Another round of travel allowed for more sustained sampling of the news and those matters that afflict our
great pretty good land. A few random thoughts:
Can Bill Cosby ever receive the forgiveness that Dylann Roof has found (at least from the AME church members in Charleston — the government of the United States is a whole lot more demanding)? And why is Cosby’s sexual dalliance and proclivity so despicable when the nation is celebrating a kind of sex that the same nation used to regard as deviant? At least if you want an illustration of God’s righteous standard, just look at the way the United States condemns/ed Bill Cosby and Joe Paterno.
Rachel Dolezal proves that transracial is illegitimate but Caitlyn Jenner proves that transgender is fine. But what about transnational? What if I am a Irish person trapped in an American body? Can I change my nationality? If I can’t, then don’t we have another barrier to be toppled? Or is it that the nation-state is almighty while race and gender are ephemeral?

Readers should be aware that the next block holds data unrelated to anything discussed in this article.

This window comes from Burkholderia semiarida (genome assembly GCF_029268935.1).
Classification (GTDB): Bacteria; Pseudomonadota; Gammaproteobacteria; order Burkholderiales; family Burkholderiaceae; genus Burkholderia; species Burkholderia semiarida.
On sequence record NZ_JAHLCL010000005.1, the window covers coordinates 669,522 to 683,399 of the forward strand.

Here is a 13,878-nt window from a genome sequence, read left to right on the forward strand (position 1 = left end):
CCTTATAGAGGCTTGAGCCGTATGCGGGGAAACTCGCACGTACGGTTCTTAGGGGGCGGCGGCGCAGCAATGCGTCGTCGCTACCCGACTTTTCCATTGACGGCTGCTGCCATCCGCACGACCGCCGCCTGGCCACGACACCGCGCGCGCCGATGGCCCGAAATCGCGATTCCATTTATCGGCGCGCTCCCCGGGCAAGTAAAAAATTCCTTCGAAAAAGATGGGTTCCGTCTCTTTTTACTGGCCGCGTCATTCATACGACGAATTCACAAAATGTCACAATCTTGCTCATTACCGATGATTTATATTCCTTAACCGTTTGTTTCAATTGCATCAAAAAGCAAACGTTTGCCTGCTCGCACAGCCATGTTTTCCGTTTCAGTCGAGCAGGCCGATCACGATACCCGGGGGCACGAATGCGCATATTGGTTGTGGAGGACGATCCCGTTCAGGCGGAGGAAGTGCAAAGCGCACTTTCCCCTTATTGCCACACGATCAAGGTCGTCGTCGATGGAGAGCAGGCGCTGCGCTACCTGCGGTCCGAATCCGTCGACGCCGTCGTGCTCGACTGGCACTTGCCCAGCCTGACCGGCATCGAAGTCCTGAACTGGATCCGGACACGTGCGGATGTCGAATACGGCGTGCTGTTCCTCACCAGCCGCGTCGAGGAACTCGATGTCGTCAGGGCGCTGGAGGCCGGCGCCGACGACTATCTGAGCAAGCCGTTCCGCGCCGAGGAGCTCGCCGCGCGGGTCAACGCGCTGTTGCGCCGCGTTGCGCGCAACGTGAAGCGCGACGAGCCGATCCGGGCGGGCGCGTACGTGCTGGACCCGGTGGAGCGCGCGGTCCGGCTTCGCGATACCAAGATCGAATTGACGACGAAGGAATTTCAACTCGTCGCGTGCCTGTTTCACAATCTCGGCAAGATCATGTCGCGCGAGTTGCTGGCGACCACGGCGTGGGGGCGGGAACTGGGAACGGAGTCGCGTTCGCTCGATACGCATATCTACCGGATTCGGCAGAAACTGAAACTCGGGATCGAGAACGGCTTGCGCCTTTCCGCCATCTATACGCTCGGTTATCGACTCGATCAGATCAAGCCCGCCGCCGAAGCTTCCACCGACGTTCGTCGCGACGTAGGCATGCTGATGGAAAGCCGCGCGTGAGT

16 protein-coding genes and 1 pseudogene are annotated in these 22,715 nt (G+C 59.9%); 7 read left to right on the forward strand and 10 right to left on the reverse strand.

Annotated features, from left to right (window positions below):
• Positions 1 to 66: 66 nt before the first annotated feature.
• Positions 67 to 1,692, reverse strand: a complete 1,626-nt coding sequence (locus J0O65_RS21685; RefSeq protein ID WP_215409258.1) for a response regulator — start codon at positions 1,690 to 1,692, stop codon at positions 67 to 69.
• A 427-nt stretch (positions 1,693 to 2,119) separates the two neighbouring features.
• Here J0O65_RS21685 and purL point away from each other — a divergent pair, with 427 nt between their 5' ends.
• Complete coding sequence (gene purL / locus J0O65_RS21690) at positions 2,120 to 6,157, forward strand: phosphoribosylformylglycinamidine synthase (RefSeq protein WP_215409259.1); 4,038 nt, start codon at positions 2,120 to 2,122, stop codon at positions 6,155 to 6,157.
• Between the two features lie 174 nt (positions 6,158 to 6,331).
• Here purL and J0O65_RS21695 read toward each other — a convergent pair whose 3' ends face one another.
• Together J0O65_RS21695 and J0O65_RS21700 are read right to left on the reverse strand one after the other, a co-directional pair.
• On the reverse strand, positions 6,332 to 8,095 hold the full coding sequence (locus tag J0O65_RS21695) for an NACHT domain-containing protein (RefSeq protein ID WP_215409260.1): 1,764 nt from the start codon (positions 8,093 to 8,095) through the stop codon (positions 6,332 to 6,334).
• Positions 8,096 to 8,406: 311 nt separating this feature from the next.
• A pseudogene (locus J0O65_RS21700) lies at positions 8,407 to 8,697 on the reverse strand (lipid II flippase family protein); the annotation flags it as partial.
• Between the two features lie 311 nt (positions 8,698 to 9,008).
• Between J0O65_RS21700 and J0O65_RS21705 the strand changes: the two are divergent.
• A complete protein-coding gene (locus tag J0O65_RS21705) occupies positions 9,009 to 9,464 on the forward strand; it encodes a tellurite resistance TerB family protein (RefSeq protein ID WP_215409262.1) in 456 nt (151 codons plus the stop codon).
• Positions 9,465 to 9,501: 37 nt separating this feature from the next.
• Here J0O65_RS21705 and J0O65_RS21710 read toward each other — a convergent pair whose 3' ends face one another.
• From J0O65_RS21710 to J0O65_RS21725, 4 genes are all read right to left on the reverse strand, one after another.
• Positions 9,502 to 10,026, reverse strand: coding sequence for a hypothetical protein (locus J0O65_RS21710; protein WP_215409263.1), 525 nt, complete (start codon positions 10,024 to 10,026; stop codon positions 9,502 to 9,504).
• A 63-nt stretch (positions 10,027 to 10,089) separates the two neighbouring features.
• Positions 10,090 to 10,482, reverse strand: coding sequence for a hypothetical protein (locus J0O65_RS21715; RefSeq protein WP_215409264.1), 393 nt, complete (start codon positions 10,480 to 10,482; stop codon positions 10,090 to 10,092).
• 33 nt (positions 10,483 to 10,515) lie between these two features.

The Nation’s Greatest Threats
I used to think that a hate crime raised the stakes of criminal activity, though I would have assumed that killing another person was hateful. After all, our Lord said that if you hate another man, you are guilty of murder. But after coverage of the the shootings in Chattanooga, I learned that terrorism is even worse than a hate crime. But the reports were not clear on the order of threats and the Department of Homeland Security has yet to rank them. Here’s an initial stab:
3. The Confederate Flag
4. Hate Crimes
Blame the Victim
I’m with President Obama in trying to overturn many of the pernicious penalties associated with the War on Drugs (see, it wasn’t on the list of the nation’s greatest threats). Pardoning those sent to prison on old drug laws makes sense. But if these convicts are victims of bad legislation, is Greece also a victim of overly strict banking rules? Yet, I heard some commentators explain that Greece is truly responsible for their actions and needs to face the consequences of a bad economy and poor government. So if you can say that about a nation, why not about persons? Or might Greece plead insanity? But that didn’t work for James Holmes, who was found guilty for twelve counts of murder during his shooting spree in a Colorado movie theater.
I can only conclude that Americans are conflicted about blaming people for crimes or misdeeds, except when it comes to Bill Cosby and Joe Paterno.